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Education continues for Bulls' Patrick Williams

Education continues for Bulls' Patrick Williams originally appeared on NBC Sports Chicago

Presented by Nationwide Insurance Agent Jeff Vukovich

The teaching moments keep coming for Patrick Williams.

On the first possession of the Chicago Bulls’ blowout victory over the shorthanded Memphis Grizzlies on Saturday, the fourth-year forward passed up an open 3-pointer to try to attack the rim. Instead, the defense collapsed, forcing Williams to settle for a midrange jumper that he missed.

Just 4 minutes, 9 seconds after tipoff, coach Billy Donovan pulled Williams.

“I just thought the first stint he was in there that there are opportunities that guys have to take advantage of closeouts and rotations. And I thought there were a couple possessions there where he really had an opportunity to shoot it, drive it or make a play,” Donovan said. “We talk about being aggressive. It’s in those moments. It’s when there’s a shifted floor and bodies are off you and the ball is coming to you and you’re in a closeout situation where you shoot it or attack. I thought there a couple possessions there that he was a little bit passive on. Talked to him about it and then I thought he was a little better as the game went on.”

Williams, who finished with 15 points, five rebounds and two steals in 27 minutes, said his teammates had already told him in live action before Donovan pulled him.

“I think it’s all with reps, game reps. I felt it. So he didn’t need to tell me that. A lot of my teammates were already on me about shooting the ball,” Williams said. “Just slowing down on those reads and those closeouts, it’s all with reps. Having those dialogues, whether it’s him taking me out or guys getting on me, that’s what development and learning is all about. It’s not always going to be pretty. But now I can go back and work.”

This why Donovan said he’s not concerned, even if this is Williams’ fourth year.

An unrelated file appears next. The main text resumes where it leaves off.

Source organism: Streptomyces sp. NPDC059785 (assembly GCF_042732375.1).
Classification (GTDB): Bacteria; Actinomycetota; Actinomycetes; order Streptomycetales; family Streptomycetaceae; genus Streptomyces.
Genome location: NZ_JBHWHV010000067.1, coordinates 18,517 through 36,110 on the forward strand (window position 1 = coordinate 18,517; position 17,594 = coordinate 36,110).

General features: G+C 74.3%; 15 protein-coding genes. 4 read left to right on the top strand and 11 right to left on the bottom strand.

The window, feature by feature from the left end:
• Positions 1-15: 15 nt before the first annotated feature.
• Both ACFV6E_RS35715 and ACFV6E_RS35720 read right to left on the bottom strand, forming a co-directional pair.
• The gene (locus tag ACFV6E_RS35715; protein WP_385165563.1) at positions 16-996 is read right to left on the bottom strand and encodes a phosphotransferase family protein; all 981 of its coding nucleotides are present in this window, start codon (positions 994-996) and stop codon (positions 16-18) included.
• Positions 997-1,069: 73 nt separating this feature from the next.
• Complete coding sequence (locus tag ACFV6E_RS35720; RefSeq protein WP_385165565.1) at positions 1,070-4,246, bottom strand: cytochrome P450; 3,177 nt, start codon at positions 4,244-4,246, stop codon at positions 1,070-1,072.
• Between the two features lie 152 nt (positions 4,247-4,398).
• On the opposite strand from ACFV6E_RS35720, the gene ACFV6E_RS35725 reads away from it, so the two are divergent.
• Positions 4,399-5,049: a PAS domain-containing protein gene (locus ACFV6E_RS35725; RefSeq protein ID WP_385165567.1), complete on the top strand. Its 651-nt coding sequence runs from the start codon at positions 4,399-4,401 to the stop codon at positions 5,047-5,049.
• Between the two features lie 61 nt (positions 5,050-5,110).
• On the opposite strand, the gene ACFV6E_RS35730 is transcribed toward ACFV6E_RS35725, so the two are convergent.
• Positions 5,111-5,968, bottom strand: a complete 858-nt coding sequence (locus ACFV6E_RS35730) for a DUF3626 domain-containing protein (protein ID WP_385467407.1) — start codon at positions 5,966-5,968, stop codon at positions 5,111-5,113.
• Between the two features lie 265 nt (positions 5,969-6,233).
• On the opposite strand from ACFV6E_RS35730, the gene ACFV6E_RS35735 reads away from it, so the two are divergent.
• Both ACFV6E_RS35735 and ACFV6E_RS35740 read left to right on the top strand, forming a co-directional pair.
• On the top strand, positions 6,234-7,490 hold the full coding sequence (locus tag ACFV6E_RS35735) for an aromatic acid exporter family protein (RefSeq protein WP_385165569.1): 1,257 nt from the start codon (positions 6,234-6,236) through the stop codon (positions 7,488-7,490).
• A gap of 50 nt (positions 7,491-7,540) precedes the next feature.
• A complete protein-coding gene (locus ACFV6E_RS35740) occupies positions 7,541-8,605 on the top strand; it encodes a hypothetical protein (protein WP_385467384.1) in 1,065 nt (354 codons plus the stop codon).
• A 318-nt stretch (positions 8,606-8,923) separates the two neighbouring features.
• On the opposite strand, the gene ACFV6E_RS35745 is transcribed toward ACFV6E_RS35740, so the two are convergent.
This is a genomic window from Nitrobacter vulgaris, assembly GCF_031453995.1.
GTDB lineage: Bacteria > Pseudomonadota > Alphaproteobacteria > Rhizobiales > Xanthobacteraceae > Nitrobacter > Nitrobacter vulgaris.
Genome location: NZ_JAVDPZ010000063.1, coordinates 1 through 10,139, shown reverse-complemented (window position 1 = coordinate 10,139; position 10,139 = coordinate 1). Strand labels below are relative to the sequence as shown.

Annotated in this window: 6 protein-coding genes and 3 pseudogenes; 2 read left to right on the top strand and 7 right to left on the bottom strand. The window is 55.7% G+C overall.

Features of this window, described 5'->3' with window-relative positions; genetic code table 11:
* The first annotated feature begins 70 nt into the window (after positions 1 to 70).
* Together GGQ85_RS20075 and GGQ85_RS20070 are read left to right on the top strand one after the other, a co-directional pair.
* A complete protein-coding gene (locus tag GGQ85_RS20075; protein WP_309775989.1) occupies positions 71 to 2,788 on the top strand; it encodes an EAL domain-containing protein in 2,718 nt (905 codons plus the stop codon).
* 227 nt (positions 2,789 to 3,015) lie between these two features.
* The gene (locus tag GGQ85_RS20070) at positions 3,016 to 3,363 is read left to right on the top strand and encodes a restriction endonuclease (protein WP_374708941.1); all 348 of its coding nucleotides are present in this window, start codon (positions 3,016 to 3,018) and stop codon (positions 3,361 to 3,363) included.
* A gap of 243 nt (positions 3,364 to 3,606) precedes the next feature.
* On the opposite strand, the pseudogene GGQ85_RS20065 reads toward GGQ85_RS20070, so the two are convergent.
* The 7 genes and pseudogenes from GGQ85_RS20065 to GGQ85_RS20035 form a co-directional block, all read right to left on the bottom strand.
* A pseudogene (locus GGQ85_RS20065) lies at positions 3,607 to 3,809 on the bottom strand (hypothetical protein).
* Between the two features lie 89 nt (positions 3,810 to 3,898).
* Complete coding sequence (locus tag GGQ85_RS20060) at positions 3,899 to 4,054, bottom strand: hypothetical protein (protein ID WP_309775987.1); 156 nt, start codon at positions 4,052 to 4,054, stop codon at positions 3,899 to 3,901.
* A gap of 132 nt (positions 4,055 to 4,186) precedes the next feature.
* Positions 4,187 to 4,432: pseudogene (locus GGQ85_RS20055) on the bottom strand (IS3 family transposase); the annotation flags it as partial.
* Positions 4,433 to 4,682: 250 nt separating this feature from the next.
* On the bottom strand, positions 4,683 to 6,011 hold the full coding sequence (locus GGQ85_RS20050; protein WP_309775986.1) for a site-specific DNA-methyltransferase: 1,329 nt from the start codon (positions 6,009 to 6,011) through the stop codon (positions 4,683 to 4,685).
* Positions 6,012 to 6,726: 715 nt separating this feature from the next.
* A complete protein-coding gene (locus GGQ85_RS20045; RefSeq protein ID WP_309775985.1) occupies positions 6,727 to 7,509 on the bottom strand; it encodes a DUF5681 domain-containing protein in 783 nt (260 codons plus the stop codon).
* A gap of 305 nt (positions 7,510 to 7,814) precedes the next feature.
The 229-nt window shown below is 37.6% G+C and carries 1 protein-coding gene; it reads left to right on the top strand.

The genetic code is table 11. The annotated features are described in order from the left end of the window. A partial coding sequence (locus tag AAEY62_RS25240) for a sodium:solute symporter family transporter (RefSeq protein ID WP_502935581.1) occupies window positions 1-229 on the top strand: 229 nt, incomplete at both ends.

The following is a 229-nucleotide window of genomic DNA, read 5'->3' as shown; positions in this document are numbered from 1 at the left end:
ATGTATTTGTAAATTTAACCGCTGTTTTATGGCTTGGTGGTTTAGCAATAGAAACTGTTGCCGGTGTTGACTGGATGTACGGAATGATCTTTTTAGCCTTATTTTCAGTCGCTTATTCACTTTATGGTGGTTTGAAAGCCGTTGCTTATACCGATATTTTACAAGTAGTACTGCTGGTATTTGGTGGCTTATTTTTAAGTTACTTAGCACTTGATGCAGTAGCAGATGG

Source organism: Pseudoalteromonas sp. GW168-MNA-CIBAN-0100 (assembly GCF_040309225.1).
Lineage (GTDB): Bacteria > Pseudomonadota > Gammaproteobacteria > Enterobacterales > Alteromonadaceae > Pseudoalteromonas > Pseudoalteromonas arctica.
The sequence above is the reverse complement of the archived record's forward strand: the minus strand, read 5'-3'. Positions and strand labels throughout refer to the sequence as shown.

“A lot of times for players those things happen very quickly. You can get caught where, ‘I’m getting ready to shoot it. And then I don’t have the shot.’ Then you’ve lost the advantage. I think guys grow and develop at different rates. It’s not like he doesn’t want to do it. I just think he has to be more decisive when the ball comes,” Donovan said. “There are times you see him and he puts the ball down and he gets into that midrange shot because he’s trying to get to the rim. But maybe what was open was taking the 3. It’s not like I don’t see him doing it. He’s just got to make those reads. I think he's more than capable.”

With Zach LaVine sidelined with a sprained right ankle, Williams returned to the starting lineup. He took 11 shots but finished minus-7, the only Bull not on the positive side of the ledger.

With Williams, it always comes down to aggressiveness. And with LaVine out, he knows he will get more opportunity.

“I think for me it’s just being involved in a lot more actions,” he said.

Williams has been battling a persistent sore right ankle for weeks. He has played through it more often than not. Asked how it feels, Williams smiled.

“We won. As long as we keep winning, I’ll be good,” he said. “Winning cures all.

“January and the days before the All-Star break are kind of the dog days of the season. Nobody feels 100 percent. Everybody is kind of dealing with something. It’s all about your routine and how you approach it. My mindset is always to play.”

Williams won’t use the ankle as any excuse. In fact, he won’t use anything as an excuse. He’ll look inward as his education continues.

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